The EV charging infrastructure is snowballing in Australia, and with a good reason. Recent data shows 8688 battery, and plug-in EVs have been sold in the first quarter of 2021, which is more than in any calendar year. It seems like people appreciate their electric cars, and they have their reasons to do so. However, one of the most considerable changes in making the switch from diesel or petrol to an electric vehicle is getting familiar with charging your car. It’s a critical aspect of EV ownership, and it’s essential to understand the key issues. The good news? EV charging is no rocket science, nor is it inconvenient, and now, with Power Shift Charging Solutions, things are made even easier. In other words, you will come to love it.
Imagine you will never have to stop at a service area again, and instead, have an unlimited supply of fuel right at your door or wherever you normally park. For many EV drivers, that’s a reality. All-electric vehicles never need gas, and for short trips, plug-in hybrids might use no gas. Our handy guide to electric vehicle charging aims to make EV charging simple, even for beginners.
The first thing to consider is the different types of EV charging. There are three main types of the charge point. These are rapid, fast, and slow. As the name suggests, different charging units vary in charging speeds. For instance, you can charge your electric vehicle using 120-volt home outlets (Level 1), 208-240 outlets like those used by your dryer (Level 2), or dedicated 480V+ public fast chargers (DC Fast Charging). Charging speed is down to the power output of each charging point.
For example, rapid charges are the fastest way to charge your EV. These can be split even further into two categories: rapid and ultra-rapid. Ultra-rapid EV chargers are DC only and can only output 100kW, potentially charging up to 350kW. However, a great number of Australia’s rapid charging infrastructure consist of rapid charging points, which are typically located at motorway service stations across the state.
Fast Chargers power up to 7kW to 22kW, which means that a typical EV can be fully charged in between 3 to 4 hours. More often than not, EV public charging points available in Australia are 7 kW untethered Type 2 outlets, which are fast chargers.
Slow Chargers provide 3 kW and are most fitted for overnight charging as it takes between 6 to 12 hours to charge a typical electric car with a slow charger. EVs are connected to slow chargers via a Type 2 socket or a 3-pin cable.
All EVs include set inlets, and these require specialist connectors to plug them in. Cables are provided with the vehicle, which allows for slow and fast charging across the country. On the other hand, rapid charging requires connectors that are tethered to the charger. The advantage is that you don’t need to carry any cables around to rapid-charge your EV.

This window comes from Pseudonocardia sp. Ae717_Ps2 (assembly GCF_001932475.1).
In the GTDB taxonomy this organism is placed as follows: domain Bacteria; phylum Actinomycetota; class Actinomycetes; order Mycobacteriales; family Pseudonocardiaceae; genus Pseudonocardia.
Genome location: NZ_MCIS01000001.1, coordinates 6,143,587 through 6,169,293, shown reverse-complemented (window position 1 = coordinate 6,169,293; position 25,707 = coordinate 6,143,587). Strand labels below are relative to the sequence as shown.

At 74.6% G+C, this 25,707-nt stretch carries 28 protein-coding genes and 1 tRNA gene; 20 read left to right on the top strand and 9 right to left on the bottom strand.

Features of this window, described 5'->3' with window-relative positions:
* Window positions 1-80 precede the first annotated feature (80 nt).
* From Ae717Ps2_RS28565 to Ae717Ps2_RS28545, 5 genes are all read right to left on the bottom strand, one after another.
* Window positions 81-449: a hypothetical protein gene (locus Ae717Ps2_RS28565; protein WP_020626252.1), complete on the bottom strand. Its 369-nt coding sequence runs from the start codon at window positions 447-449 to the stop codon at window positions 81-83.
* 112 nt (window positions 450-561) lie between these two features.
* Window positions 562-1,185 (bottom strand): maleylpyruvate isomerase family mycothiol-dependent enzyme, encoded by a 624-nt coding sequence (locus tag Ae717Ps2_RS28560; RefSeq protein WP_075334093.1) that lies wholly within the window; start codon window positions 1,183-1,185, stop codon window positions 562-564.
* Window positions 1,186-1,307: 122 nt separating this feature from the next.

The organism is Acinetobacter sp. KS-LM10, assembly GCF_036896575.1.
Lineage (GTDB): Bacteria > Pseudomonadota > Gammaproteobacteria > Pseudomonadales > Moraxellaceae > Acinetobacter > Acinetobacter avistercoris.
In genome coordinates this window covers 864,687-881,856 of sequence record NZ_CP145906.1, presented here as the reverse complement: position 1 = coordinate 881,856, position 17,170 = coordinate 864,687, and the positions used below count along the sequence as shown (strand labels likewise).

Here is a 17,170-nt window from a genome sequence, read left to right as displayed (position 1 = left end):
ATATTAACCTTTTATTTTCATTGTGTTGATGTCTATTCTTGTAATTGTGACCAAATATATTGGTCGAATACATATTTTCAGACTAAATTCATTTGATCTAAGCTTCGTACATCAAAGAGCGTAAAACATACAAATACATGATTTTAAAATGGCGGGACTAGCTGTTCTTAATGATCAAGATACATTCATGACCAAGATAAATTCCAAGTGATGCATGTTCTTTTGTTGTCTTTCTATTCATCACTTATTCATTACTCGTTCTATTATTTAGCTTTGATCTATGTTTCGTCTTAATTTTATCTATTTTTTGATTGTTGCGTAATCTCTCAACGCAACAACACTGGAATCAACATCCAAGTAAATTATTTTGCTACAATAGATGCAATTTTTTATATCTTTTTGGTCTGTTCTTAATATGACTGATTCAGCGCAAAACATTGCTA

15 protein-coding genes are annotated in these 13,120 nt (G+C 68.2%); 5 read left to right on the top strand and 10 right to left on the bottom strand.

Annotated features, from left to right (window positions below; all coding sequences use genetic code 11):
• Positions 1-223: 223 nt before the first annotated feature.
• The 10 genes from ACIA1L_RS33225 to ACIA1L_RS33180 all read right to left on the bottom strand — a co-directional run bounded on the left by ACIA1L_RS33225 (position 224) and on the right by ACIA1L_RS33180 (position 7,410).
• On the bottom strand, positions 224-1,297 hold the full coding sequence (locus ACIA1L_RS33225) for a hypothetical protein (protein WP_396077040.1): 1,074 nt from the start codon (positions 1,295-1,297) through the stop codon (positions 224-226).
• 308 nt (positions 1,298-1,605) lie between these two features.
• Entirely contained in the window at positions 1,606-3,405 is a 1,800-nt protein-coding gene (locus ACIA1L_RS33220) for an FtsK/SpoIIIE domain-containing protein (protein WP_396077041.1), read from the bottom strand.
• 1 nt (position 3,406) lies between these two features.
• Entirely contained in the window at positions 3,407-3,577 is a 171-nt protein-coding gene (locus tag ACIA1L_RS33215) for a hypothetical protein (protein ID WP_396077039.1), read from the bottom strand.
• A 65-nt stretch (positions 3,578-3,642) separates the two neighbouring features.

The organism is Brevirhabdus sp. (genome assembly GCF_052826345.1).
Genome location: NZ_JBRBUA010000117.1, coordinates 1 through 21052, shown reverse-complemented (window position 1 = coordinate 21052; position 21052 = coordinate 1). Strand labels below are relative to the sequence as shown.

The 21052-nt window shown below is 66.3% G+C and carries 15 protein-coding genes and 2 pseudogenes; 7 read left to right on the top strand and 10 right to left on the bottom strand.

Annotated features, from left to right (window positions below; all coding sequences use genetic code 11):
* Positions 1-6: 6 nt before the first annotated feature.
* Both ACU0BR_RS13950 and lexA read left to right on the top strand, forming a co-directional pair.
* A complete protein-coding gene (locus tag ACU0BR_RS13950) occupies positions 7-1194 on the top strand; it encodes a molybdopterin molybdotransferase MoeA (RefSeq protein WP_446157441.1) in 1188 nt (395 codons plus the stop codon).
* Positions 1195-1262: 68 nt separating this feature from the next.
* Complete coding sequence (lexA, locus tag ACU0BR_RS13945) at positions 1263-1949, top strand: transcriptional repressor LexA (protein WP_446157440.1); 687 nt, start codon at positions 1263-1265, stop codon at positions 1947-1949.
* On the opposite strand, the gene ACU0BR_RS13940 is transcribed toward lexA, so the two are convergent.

EVs allow charging at different rates. For instance, if your vehicle can only charge at 7kW, then even if you’re using a 22kW charge point, it will only draw a maximum of 7kW.
For most EV enthusiasts, their main charging point will be at their own doorstep. Charging your EV at home is convenient and is a budget-friendly way to recharge your car. Given that most vehicles are usually parked overnight, most EV owners rely on home charging solutions to ensure that their car is ready to use each morning. As well as being massively convenient, home-based overnight charging also has the advantage of being, more often than not, the cheapest time to recharge. The point is, you can benefit from the government subsidies available to support the cost of installing a home charging point for your EV.
Most home EV charging points are either rated 3kW or 7kW. If you opt for a higher-powered charging unit, this could reduce the time it takes to fully charge your EV. However, the cost of installation will probably be much higher. Companies like Power Shift offer fixed prices for fully installed EV charging solutions, meaning no surprises in the final bill.
One important factor to consider is that you’re likely to need a vacant area in your parking space for home-based charging. This can help you dodge potential difficulties that could be caused by trailing cables across public areas. The good news? On-street residential charging units are gradually becoming the norm in some locations..
For employees, charging at the office can be a convenient way to recharge a vehicle whilst parked during working hours. From a CEO’s point of view, having EV charging units at the workplace will become increasingly important as a facility for employees, not to mention you will make the business more attractive to customers. The chance is, they may choose to visit your site and stay for longer while their vehicle charges, giving them more opportunity to engage with the company.
Charging points available for workplaces are relatively similar to home-based charging units. The only dissimilarity is that power ratings tend to be higher, with more 7kW and 22KV points being available. Many companies also offer charging units with a double socket so that they can charge two vehicles at the same time.
There is a large number of public EV charging networks available across the country. Some of these even provide national coverage, whereas others are available to certain regions.
Regional networks often have links to or are operated by these national providers, making it possible to use regional charging units using a national account in most locations.
Public charging points offer ad-hoc access, which means that many EV charging points across Australia are free to use. However, the most effective (rapid chargers) charge some level of tax that is based on a cost per energy consumed basis.
If you’re a proud owner of Tesla, Nissan, or Volkswagen, you can search by charging speed and even the station location you are interested in, if this is currently in use or available.